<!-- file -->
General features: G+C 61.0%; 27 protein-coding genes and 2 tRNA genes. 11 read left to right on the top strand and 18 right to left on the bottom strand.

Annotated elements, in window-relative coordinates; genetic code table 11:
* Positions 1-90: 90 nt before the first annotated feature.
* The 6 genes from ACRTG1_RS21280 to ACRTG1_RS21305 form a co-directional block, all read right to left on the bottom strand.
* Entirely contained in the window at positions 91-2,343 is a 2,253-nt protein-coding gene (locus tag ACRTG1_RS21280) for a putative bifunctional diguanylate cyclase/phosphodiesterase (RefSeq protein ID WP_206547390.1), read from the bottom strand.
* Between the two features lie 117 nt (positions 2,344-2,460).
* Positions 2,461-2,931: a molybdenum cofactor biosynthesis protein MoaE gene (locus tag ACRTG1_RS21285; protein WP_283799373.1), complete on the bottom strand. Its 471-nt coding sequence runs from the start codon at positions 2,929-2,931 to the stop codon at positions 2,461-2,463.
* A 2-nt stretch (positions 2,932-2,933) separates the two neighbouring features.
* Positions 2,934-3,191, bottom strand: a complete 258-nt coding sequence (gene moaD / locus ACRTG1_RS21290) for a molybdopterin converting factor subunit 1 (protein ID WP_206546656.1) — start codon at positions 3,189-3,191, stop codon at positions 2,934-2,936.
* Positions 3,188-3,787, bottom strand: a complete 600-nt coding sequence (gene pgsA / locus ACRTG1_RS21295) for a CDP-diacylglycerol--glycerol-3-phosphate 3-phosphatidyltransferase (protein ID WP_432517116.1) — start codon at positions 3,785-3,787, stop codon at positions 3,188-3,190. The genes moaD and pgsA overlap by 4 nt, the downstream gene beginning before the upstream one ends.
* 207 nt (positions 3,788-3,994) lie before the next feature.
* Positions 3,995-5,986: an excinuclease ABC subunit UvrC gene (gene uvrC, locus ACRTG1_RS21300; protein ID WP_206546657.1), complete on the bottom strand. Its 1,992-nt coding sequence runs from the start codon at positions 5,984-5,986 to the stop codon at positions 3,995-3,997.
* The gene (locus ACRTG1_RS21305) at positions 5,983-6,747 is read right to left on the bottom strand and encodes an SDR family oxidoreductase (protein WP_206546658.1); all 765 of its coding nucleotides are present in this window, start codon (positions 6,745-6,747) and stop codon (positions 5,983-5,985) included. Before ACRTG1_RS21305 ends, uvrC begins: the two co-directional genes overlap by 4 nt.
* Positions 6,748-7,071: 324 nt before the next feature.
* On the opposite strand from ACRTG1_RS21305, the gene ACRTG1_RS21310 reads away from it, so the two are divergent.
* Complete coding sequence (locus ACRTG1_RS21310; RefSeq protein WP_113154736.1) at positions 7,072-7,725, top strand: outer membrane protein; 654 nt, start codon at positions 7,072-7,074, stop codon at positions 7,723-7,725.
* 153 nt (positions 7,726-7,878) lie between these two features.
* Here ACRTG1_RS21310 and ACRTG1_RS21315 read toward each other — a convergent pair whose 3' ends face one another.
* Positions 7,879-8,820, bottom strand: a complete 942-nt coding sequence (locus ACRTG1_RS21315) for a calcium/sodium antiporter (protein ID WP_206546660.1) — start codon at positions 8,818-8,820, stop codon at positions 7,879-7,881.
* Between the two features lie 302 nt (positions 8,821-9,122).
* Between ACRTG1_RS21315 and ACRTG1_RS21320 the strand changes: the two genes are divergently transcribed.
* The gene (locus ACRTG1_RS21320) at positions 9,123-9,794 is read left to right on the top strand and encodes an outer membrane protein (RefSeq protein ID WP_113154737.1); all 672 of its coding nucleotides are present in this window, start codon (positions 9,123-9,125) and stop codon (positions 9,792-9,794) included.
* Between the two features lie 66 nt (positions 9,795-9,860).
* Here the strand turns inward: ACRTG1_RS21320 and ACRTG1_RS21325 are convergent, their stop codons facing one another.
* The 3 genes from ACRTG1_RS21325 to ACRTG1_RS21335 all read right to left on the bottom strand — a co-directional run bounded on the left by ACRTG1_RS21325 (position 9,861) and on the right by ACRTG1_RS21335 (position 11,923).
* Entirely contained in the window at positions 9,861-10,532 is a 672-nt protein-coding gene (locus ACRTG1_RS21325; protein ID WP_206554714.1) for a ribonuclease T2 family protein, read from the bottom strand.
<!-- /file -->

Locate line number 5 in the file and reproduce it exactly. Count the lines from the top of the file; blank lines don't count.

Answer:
* Entirely contained in the window at positions 91-2,343 is a 2,253-nt protein-coding gene (locus tag ACRTG1_RS21280) for a putative bifunctional diguanylate cyclase/phosphodiesterase (RefSeq protein ID WP_206547390.1), read from the bottom strand.